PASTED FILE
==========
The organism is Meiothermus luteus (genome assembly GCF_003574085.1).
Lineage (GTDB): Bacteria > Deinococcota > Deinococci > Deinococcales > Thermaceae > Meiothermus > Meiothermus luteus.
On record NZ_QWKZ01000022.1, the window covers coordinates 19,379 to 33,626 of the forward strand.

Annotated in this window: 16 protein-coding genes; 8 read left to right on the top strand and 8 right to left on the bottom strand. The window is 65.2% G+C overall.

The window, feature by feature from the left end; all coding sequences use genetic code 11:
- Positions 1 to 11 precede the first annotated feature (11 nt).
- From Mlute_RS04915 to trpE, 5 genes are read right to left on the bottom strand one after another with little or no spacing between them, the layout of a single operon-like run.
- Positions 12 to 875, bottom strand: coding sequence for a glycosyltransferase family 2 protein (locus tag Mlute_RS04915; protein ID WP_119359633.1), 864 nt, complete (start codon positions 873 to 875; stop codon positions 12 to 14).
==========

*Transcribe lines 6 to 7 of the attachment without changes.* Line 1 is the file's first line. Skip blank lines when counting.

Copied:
- Positions 1 to 11 precede the first annotated feature (11 nt).
- From Mlute_RS04915 to trpE, 5 genes are read right to left on the bottom strand one after another with little or no spacing between them, the layout of a single operon-like run.